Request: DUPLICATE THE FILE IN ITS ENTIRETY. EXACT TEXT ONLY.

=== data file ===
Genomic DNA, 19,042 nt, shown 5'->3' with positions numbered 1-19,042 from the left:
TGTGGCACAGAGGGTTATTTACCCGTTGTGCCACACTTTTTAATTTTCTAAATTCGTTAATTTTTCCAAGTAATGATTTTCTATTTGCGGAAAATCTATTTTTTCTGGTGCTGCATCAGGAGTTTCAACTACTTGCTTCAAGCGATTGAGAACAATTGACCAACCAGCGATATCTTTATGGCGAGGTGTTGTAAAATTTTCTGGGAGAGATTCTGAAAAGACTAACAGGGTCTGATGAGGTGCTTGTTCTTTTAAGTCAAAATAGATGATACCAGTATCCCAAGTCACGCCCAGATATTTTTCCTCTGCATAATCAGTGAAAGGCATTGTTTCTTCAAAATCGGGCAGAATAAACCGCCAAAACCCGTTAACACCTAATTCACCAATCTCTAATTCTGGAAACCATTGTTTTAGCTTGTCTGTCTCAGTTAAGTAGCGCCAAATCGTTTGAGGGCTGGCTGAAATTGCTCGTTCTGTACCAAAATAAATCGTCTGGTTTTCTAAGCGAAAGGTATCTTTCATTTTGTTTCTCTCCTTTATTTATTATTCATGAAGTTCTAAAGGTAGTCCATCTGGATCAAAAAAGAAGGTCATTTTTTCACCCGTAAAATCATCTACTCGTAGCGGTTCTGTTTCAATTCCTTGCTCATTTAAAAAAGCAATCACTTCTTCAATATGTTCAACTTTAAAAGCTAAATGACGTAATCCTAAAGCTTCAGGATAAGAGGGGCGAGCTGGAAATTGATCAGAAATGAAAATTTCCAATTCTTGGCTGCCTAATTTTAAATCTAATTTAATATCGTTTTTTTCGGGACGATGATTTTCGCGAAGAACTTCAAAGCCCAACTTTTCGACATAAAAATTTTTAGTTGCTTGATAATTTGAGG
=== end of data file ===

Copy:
Genomic DNA, 19,042 nt, shown 5'->3' with positions numbered 1-19,042 from the left:
TGTGGCACAGAGGGTTATTTACCCGTTGTGCCACACTTTTTAATTTTCTAAATTCGTTAATTTTTCCAAGTAATGATTTTCTATTTGCGGAAAATCTATTTTTTCTGGTGCTGCATCAGGAGTTTCAACTACTTGCTTCAAGCGATTGAGAACAATTGACCAACCAGCGATATCTTTATGGCGAGGTGTTGTAAAATTTTCTGGGAGAGATTCTGAAAAGACTAACAGGGTCTGATGAGGTGCTTGTTCTTTTAAGTCAAAATAGATGATACCAGTATCCCAAGTCACGCCCAGATATTTTTCCTCTGCATAATCAGTGAAAGGCATTGTTTCTTCAAAATCGGGCAGAATAAACCGCCAAAACCCGTTAACACCTAATTCACCAATCTCTAATTCTGGAAACCATTGTTTTAGCTTGTCTGTCTCAGTTAAGTAGCGCCAAATCGTTTGAGGGCTGGCTGAAATTGCTCGTTCTGTACCAAAATAAATCGTCTGGTTTTCTAAGCGAAAGGTATCTTTCATTTTGTTTCTCTCCTTTATTTATTATTCATGAAGTTCTAAAGGTAGTCCATCTGGATCAAAAAAGAAGGTCATTTTTTCACCCGTAAAATCATCTACTCGTAGCGGTTCTGTTTCAATTCCTTGCTCATTTAAAAAAGCAATCACTTCTTCAATATGTTCAACTTTAAAAGCTAAATGACGTAATCCTAAAGCTTCAGGATAAGAGGGGCGAGCTGGAAATTGATCAGAAATGAAAATTTCCAATTCTTGGCTGCCTAATTTTAAATCTAATTTAATATCGTTTTTTTCGGGACGATGATTTTCGCGAAGAACTTCAAAGCCCAACTTTTCGACATAAAAATTTTTAGTTGCTTGATAATTTGAGG